On the surface, that would seem to be a simple enough issue. Private property is fine, so long as it doesn't violate local size-of-display laws. Public or government-owned property can go one of two ways. The easier way is to not allow religious holiday displays of any kind, so as not to favor any one religion over another in violation of the Establishment Clause. However, if a town wants to display a creche on public land, they can, so long as they also allow displays from other religions so as not to show favoritism. It's an all-or-nothing situation. And honestly, I can respect either choice.
Except in a situation like this one. The city of Chambersburg, PA, recently changed their policy to restrict all holiday displays. Fine, right? Except they only did so when, after 14 years of happily displaying a nativity on their memorial square, a local atheists group asked permission to put up a sign of their own about celebrating Solstice. Immediately the Borough Council unanimously voted to remove and ban all signs from the square in question. So the city in essence admitted, through their abrupt policy change spurred by the terrifying specter of enforced non/religious plurality, that the previous "inclusive" policy was really only intended to allow for Christian displays.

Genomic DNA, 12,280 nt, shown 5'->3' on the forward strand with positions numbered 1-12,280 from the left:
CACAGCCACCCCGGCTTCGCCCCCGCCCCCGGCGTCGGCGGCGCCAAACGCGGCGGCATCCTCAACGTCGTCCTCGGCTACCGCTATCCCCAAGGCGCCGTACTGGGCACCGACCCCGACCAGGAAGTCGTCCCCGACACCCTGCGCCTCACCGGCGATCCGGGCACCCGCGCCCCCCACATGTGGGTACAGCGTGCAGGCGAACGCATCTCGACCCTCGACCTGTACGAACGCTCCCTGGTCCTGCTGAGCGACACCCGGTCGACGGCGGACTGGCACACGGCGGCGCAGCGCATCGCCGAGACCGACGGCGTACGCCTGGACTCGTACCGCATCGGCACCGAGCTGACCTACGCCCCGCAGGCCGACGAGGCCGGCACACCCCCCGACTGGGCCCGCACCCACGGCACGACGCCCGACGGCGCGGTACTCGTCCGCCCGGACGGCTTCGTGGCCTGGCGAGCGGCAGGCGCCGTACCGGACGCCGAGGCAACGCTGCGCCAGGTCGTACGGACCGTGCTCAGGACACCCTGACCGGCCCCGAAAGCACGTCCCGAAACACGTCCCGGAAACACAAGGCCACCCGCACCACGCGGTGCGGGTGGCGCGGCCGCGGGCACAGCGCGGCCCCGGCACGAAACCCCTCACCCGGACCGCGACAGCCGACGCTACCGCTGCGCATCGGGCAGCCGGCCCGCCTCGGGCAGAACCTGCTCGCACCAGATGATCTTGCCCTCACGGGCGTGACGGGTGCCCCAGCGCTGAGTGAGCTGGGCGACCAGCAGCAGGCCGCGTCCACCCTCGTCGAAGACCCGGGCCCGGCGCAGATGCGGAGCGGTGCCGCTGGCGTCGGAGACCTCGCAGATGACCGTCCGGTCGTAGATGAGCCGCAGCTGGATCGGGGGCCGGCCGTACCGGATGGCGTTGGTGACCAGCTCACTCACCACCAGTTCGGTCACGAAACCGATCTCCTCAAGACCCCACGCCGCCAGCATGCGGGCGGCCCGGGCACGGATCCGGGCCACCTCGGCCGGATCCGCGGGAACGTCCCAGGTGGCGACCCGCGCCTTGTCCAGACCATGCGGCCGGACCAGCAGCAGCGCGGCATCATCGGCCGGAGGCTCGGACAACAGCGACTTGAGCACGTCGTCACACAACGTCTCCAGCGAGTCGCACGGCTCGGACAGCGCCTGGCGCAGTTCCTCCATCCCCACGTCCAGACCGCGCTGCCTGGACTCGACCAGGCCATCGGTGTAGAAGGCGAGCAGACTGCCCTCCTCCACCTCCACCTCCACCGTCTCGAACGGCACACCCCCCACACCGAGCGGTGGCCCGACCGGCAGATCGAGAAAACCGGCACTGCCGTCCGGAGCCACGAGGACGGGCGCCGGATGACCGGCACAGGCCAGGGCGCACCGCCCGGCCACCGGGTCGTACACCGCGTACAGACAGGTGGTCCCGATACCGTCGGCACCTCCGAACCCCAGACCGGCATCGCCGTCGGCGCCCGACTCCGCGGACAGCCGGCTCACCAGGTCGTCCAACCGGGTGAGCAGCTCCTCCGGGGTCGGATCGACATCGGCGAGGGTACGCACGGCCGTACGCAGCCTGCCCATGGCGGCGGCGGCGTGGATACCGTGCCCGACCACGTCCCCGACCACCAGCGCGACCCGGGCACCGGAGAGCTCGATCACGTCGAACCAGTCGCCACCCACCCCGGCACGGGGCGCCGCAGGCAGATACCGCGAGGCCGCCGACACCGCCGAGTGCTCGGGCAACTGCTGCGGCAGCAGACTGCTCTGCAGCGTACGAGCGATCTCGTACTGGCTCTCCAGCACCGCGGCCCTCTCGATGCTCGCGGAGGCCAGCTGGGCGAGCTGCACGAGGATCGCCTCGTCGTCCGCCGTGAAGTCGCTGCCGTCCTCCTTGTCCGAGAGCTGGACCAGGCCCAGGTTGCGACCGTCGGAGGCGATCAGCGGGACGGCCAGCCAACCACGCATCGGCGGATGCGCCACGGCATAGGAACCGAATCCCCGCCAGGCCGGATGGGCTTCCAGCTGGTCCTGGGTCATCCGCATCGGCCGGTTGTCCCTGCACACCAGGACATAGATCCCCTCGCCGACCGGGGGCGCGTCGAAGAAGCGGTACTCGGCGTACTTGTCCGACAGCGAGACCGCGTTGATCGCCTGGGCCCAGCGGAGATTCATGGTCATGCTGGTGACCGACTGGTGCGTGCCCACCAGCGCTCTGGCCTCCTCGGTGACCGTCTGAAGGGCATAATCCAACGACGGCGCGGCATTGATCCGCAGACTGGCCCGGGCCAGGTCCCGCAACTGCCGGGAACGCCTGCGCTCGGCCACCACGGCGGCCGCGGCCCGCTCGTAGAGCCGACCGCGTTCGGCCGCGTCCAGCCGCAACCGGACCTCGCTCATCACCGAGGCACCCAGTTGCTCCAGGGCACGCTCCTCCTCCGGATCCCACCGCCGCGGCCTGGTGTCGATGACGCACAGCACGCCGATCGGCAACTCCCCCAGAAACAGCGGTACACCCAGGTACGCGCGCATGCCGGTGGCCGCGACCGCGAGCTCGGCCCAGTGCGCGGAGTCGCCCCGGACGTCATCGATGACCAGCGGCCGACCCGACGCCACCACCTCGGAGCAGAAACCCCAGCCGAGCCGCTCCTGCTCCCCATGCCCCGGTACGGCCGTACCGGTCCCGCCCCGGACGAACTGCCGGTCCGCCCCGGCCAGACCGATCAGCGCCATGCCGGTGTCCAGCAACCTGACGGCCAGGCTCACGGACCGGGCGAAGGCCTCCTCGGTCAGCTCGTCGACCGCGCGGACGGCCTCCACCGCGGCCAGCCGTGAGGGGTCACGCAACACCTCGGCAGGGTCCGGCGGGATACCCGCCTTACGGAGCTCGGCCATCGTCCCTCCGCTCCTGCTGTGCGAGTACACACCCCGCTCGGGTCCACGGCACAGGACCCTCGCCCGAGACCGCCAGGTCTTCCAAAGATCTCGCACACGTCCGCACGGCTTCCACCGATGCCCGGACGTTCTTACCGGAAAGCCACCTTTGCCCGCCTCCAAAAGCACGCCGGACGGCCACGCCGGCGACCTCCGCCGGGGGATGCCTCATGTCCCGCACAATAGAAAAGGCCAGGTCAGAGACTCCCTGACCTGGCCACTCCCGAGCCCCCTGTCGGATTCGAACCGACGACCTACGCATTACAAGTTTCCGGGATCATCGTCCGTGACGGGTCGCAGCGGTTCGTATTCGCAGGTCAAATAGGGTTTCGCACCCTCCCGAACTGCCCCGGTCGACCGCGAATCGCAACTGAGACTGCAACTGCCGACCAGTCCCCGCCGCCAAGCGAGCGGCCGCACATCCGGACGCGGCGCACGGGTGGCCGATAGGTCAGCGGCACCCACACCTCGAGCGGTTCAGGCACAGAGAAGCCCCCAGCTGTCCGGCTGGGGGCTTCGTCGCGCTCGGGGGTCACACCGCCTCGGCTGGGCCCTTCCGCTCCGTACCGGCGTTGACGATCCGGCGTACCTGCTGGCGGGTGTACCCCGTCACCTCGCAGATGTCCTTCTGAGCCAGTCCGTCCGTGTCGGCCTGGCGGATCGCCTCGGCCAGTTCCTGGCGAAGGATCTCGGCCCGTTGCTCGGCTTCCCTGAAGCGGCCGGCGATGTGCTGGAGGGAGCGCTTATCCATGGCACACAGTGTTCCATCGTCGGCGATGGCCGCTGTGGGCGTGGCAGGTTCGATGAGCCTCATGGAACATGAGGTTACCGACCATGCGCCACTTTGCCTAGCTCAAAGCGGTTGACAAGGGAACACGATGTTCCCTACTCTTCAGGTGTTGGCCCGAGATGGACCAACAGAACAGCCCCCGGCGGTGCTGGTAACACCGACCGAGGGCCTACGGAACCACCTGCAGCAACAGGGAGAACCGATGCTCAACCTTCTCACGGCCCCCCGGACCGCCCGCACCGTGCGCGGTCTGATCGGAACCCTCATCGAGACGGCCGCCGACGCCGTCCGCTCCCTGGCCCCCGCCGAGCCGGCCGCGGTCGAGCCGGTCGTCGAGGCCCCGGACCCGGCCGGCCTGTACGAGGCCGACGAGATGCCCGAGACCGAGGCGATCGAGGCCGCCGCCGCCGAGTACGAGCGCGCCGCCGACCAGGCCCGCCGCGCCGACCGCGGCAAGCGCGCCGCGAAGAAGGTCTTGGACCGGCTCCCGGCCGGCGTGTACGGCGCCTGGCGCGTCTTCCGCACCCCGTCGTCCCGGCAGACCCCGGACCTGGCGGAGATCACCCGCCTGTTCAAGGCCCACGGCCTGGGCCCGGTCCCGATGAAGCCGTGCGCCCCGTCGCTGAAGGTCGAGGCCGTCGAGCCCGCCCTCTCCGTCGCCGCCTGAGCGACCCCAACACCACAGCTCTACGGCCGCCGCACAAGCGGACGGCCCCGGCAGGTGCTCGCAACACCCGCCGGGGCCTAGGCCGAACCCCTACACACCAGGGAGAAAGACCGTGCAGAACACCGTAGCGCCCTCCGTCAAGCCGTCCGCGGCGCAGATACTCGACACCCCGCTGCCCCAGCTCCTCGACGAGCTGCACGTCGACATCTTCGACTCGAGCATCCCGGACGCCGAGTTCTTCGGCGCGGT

Council member Elaine Swartz argued before the vote that her concern, shared by her fellow members, lay more in the anticipation that groups of all viewpoints would suddenly bombard the square with their own signs and messages if council were to allow an atheist sign.
Oh noes! Quelle horreur! Groups of all viewpoints might want to put up signs if you let the atheists do it! Give a mouse a cookie and Christianity will no longer dominate the landscape, and we can't have that.
The atheist group in question intends to pursue legal action against Chambersburg for their sudden and discriminatory change of policy. I wish them luck. And a great big fuck-you to Christian hegemony as personified in incidents like this; the faster it falls the happier I'll be.